Prayuth To Be Voted PM 'On 21 August,' Legislators Say

NCPO chairman Gen. Prayuth Chan-ocha met with foreign investors at the Thai Army HQ in Bangkok on 15 August 2014.

BANGKOK — Prominent members of the National Legislative Assembly (NLA) say a majority of the assembly's members plan to elect the chairman of Thailand's military junta, Gen. Prayuth Chan-ocha, as the country's new Prime Minister.

According to Gen. Noppadol Intapanya, one of 115 military and police officers appointed to the 200-seat assembly, "most of" the body's members agree that Gen. Prayuth should take the premiership.

"I think Gen. Prayuth is the most appropriate choice for the leader of the country," said Gen. Noppadol. "Gen. Prayuth has devoted his ability and knowledge to help Thailand move forward. I do not know anyone else can match his capability."

Another NLA lawmaker, Jate Sirataranon, also confirmed yesterday that he will give his vote to Gen. Prayuth. Mr. Jate, a former appointed senator, actively campaigned against the government Gen. Prayuth toppled in the 22 May coup.


"I think Gen. Prayuth will be voted in unanimously," Mr. Jate said, "Because over the past three months, Gen. Prayuth's works have proven him to be a good working man."

Opinion surveys show that Gen. Prayuth has also won the hearts of the Thai people, Mr. Jate added.

The vote to elect a new Prime Minister is expected to take place on 21 August, according to the NLA's deputy president, Peerasak Porchit.

Under the junta-drafted 2014 charter, the NLA will act as the country's legislative body until a new general election is expected to be held at the end of 2015.  The members of the assembly were handpicked by Thailand’s military junta, which has reserved supreme power over the interim government.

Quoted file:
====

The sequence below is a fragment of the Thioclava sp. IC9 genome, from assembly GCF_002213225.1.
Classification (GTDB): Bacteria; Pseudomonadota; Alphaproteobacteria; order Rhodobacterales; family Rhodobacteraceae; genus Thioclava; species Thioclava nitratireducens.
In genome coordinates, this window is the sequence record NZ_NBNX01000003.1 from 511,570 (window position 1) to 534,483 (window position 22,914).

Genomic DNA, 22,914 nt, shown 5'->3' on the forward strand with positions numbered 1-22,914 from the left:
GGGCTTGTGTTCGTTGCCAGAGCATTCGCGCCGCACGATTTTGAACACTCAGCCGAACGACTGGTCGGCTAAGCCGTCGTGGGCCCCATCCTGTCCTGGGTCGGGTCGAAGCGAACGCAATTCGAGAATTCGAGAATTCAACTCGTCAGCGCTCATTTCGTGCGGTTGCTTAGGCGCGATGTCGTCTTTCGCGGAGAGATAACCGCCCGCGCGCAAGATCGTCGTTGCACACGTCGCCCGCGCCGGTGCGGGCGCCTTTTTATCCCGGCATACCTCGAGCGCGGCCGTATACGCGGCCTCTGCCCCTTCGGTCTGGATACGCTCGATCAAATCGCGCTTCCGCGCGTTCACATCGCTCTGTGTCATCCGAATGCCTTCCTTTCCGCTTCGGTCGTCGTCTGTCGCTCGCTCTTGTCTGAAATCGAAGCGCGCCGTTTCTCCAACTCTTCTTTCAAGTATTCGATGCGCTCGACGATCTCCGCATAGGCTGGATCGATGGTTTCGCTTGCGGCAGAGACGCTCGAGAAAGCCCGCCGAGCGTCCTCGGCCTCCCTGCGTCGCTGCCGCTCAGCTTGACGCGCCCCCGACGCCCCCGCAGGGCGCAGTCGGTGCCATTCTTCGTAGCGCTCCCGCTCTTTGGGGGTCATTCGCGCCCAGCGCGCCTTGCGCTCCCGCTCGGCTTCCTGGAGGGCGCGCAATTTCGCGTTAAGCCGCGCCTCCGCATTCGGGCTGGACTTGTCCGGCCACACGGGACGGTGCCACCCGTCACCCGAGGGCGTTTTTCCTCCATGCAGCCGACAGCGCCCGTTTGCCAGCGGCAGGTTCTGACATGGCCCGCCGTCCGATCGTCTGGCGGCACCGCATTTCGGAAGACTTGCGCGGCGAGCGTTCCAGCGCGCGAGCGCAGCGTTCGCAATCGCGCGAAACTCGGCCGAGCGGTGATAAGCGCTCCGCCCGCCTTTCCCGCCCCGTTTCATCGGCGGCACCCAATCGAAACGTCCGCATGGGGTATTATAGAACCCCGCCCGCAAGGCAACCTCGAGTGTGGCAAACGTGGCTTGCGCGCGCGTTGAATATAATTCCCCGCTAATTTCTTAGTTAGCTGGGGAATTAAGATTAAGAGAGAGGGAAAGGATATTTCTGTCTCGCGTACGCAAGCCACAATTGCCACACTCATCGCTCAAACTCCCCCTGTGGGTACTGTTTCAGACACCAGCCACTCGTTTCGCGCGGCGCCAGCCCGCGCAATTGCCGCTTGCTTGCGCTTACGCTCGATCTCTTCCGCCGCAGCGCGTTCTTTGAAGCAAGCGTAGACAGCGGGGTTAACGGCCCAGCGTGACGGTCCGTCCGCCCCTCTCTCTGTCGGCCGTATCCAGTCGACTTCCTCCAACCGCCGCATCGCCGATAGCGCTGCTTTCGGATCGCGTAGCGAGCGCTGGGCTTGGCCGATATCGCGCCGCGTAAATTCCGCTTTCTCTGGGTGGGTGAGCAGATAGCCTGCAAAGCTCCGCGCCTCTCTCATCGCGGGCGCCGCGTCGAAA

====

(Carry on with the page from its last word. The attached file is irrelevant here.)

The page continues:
Article 20 of the 2014 interim charter states that the new Prime Minister must be Thai, older than 40 years of age, and not a member of any political party in the past three years. The charter does not forbid active military officers from being appointed Prime Minister, but it does bar judges, attorneys-general, Election Commissioners, state treasury auditors, and National Human Rights Commissioners from taking the premiership.

If Gen. Prayuth does not take the office, he will still maintain supreme power over the interim government. Article 44 of the provisional constitution grants the NCPO chairman sweeping power to "order, suspend, or take action regardless of its effect on the legislative, executive, or the judiciary."

Gen. Prayuth is set to retire from his post as army commander-in-chief on September 30. 



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